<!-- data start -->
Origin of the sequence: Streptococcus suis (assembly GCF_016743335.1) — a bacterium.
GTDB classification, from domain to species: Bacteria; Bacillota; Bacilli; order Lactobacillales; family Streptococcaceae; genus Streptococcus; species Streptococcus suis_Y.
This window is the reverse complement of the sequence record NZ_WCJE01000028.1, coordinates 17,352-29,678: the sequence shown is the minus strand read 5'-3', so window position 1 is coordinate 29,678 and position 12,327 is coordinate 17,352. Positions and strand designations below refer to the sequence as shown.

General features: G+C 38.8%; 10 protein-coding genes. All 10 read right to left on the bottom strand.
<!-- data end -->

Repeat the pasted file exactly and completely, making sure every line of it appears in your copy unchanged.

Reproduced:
Origin of the sequence: Streptococcus suis (assembly GCF_016743335.1) — a bacterium.
GTDB classification, from domain to species: Bacteria; Bacillota; Bacilli; order Lactobacillales; family Streptococcaceae; genus Streptococcus; species Streptococcus suis_Y.
This window is the reverse complement of the sequence record NZ_WCJE01000028.1, coordinates 17,352-29,678: the sequence shown is the minus strand read 5'-3', so window position 1 is coordinate 29,678 and position 12,327 is coordinate 17,352. Positions and strand designations below refer to the sequence as shown.

General features: G+C 38.8%; 10 protein-coding genes. All 10 read right to left on the bottom strand.